Three players who have lifted a USGA trophy advanced. Two U.S. Girls’ Junior champions, 2007 winner Kristen Park, 17, of Buena Park, Calif., and 2010 champion Doris Chen, 17, of Bradenton, Fla., earned first-round victories, as did Emily Tubert, 17, of Burbank, Calif., who won the 2010 U.S. Women’s Amateur Public Links Championship.

Two of the first-round matches featured four members of the USA Curtis Cup Team that won the 2010 Match at Essex County Club in Manchester-by-the-Sea, Mass., in June. Cydney Clanton, 21, of Rockwell, N.C., played Tiffany Lua, 19, of Rowland Heights, Calif., and Jessica Korda, 17, of Bradenton, Fla., faced off against 20-year-old Stephanie Kono of Honolulu, Hawaii.

“It’s just like a heartbreak when you know all of us Curtis Cup [players] are paired together,” said Clanton, who won the prestigious North & South Women’s Amateur last month. “So it was kind of a bummer that we’d have to play each other. But you also can’t dwell on it. You have to think of it as another competitor. And Tiffany played great today.”

Clanton earned the 1-up victory when Lua, a semifinalist at the Women’s Amateur a year ago, missed a 6-foot par putt on the 18th hole that would have squared the match.

“I missed it on the high side,” said Lua of her putt on the final hole. “I just hit it a little bit harder than I wanted. I hit a good putt.”

There was no such drama in the Korda-Kono match, where Korda never trailed en route to a 3-and-2 victory. Like Clanton, Korda knew she was in for a tough match against her Curtis Cup teammate.

“I was like, really, this kind of stinks,” said Korda of learning her first-round opponent. “Steph played really well and it was a great match. It took me five holes until I got some kind of break. She’s just a really solid player and a great putter and I knew that coming in.”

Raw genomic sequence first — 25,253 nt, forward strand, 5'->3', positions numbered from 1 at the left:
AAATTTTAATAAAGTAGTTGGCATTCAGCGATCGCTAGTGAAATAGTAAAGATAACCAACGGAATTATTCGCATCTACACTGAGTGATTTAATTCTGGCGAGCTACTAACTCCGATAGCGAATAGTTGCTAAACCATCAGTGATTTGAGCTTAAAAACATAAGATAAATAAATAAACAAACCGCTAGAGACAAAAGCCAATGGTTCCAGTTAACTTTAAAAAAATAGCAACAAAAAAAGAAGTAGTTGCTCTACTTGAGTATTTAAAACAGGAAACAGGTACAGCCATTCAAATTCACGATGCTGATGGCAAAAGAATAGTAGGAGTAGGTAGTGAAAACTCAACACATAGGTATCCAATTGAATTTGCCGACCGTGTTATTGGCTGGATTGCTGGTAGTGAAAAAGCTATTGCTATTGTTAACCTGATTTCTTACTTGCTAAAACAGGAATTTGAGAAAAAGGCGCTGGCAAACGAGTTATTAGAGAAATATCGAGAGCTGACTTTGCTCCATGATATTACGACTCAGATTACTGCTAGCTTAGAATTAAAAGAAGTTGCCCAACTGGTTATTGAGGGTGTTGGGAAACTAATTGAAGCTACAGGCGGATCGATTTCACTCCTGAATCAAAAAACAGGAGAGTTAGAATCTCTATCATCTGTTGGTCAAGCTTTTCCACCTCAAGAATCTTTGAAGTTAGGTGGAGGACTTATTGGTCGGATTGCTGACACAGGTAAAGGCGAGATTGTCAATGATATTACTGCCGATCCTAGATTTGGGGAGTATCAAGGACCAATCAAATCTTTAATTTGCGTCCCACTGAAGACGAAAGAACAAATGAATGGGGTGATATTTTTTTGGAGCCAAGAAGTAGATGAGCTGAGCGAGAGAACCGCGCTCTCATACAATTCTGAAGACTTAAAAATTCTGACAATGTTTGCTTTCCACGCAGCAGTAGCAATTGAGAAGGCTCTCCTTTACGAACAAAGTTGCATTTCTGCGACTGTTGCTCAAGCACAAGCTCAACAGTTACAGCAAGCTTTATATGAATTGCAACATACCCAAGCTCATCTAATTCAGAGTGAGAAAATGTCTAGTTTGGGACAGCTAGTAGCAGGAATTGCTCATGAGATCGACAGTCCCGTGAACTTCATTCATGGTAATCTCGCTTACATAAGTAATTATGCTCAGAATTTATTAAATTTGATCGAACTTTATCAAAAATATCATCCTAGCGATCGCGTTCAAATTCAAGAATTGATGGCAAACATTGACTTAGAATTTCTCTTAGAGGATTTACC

The 2010 U.S. Women’s Amateur continues with the second- and third-round matches on Thursday. The quarterfinal matches are on Friday, the semifinals are on Saturday and the 36-hole championship final will be played Sunday.

The U.S. Women’s Amateur is one of 13 championships conducted annually by the United States Golf Association, 10 of which are strictly for amateurs.

Story written by Beth Murrison, USGA Manager of Championship Communications. For questions or comments, contact her atbmurrison@usga.org.

Results For U.S. Women's Amateur Championship
WinCADanielle KangOak Park, CA2000
Runner-upFLJessica KordaBradenton, FL1500
SemifinalsCanadaJennifer KirbyCanada1000
SemifinalsCanadaStephanie SherlockCanada1000
QuarterfinalsWAErynne LeeSilverdale, WA700

View full results for U.S. Women's Amateur Championship

ABOUT THE U.S. Women's Amateur

The U.S. Women's Amateur, the third oldest of the USGA championships, was first played in 1895 at Meadowbrook Club in Hempstead, N.Y. The event is open to any female amateur who has a USGA Handicap Index not exceeding 5.4. The Women's Amateur is one of 13 national championships conducted annually by the USGA, 10 of which are strictly for amateurs.